The four seasons are filled with activity. Anglers might look no farther than Great East Lake. The rocky shores and deep cold waters hold 21 species of fish, including land-locked salmon, pickerel, perch, bass, and varieties of large trout, for which the lake is best-known. Catches are often at least two feet long.
In the summer, swimmers can enjoy a public sandy beach on the northern side of the lake. A boat launch near the lake’s outlet provides access for kayakers and other boating enthusiasts. From sailing to skiing; from the picturesque autumn foliage to the deep winter snows; from tens of country fairs to colonial covered bridges; from shopping to hiking; from snowmobiling to historic sightseeing, enthusiasts of all kinds will be satisfied.
Local food is abundant. In the warmer months, it will take very little effort to find the numerous farmers’ stands heaped with local produce, the berry fields and apple orchards, the maple syrup shacks. Seafood-enthusiasts will find themselves in heaven on Maine’s celebrated coast. Though there are many delicious inland seafood restaurants, it’s often preferable to drive a bit to reach the seaside and the freshest catch. Buy from a market to prepare your own food, or enjoy the scenery and eat at one of the hundreds of restaurants dotting the Maine coast. Even individuals who enjoy wild foods will find them in abundance, from berries to pickerelweed.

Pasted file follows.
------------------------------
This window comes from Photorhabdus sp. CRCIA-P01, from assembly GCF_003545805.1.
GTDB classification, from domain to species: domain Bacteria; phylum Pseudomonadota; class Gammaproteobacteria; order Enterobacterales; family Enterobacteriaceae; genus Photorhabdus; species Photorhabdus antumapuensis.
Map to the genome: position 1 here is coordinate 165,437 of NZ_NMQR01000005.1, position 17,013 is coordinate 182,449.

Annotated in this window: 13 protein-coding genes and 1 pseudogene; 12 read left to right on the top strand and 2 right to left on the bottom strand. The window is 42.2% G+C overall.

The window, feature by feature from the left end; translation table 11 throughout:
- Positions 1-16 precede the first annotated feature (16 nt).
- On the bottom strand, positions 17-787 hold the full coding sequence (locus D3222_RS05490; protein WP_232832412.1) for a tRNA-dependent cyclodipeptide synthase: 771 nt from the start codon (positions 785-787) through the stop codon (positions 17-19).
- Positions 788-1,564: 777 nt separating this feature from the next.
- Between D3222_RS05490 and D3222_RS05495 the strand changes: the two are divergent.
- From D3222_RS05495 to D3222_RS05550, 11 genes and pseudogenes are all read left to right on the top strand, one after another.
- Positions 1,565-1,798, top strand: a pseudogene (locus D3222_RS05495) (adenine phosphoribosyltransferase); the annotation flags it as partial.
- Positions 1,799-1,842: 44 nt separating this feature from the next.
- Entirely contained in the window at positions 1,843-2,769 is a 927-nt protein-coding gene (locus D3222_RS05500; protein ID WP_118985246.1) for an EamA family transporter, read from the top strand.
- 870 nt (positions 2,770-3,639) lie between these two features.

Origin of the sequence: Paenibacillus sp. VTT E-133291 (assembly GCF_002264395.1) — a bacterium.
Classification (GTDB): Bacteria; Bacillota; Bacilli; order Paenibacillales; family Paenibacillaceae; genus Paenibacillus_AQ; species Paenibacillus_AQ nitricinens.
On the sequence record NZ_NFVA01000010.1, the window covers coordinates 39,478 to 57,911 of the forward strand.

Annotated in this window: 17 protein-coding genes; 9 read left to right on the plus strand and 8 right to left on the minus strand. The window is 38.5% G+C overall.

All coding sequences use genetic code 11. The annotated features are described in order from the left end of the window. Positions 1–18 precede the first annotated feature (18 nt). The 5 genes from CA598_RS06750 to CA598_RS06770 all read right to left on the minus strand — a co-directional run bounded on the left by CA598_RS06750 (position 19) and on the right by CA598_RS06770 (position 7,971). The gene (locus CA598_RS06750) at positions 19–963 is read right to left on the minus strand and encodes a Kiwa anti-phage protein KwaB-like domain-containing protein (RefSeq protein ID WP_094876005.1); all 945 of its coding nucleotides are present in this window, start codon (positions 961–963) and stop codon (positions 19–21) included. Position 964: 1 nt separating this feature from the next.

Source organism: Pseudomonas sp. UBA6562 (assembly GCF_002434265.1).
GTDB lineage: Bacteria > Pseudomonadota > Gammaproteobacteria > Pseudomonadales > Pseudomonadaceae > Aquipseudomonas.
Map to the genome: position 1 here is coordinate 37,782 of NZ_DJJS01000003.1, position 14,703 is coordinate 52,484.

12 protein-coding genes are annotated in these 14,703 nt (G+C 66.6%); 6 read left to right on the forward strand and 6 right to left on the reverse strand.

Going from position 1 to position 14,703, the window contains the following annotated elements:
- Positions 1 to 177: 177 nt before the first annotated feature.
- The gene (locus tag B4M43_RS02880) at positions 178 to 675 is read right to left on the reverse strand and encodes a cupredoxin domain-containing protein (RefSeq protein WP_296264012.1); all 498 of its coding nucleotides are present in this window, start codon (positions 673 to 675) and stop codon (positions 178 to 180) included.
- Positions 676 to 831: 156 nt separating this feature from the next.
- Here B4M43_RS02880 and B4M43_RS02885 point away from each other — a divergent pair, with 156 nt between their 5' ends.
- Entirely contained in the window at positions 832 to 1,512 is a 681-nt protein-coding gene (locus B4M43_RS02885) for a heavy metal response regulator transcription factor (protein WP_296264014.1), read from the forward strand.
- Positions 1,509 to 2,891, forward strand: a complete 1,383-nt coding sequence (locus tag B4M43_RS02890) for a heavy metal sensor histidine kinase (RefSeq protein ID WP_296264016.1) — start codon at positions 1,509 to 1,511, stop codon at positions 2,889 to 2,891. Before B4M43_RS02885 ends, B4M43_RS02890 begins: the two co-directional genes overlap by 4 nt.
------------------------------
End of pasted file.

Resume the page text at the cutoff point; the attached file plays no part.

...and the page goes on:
Visitors will be delighted by the rich experiences offered in the area. Located quite centrally between the White Mountains of New Hampshire, the Maine coast, and Lake Winnipesauke, Great East Lake is a perfect setting for visitors who want to explore the best of Maine and New Hampshire.
Things to Do at Great East Lake
These are some activities in the Great East Lake, ME/NH area visitors can enjoy:
- Vacation Rentals
- Wildlife Viewing
What Kind of Fish Are in Great East Lake?
Great East Lake has been known to have the following fish species:
Find Places to Stay at Great East Lake
If you’re considering a Great East Lake lake house rental or hotel, we’ve made it super easy to find the best rates and compare vacation accommodations at a glance. Save time using this interactive map below.
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More Sites to Book a Great East Lake Vacation
Our interactive Great East Lake lodging map above is an easy tool for comparing VRBO rental homes and nearby hotels with Booking.com, but there could be times when you need to expand your search for different types of accommodations. Here are some other lake lodging partners we recommend:
Great East Lake Statistics & Helpful Links
Lake Type: Natural Freshwater Lake, Dammed
Water Level Control: New Hampshire Department of Environmental Services
Surface Area: 1,768 acres
Shoreline Length: 12 miles
Normal Elevation (Full Pond): 571 feet
Minimum Elevation (Min Pond): 0 feet
Maximum Elevation (Max Pond): 574 feet
Average Depth: 35 feet
Maximum Depth: 102 feet
Water Volume: 59,993 acre-feet
Water Residence Time: 3.3 years
Drainage Area: 16 sq. miles
Trophic State: Oligotrophic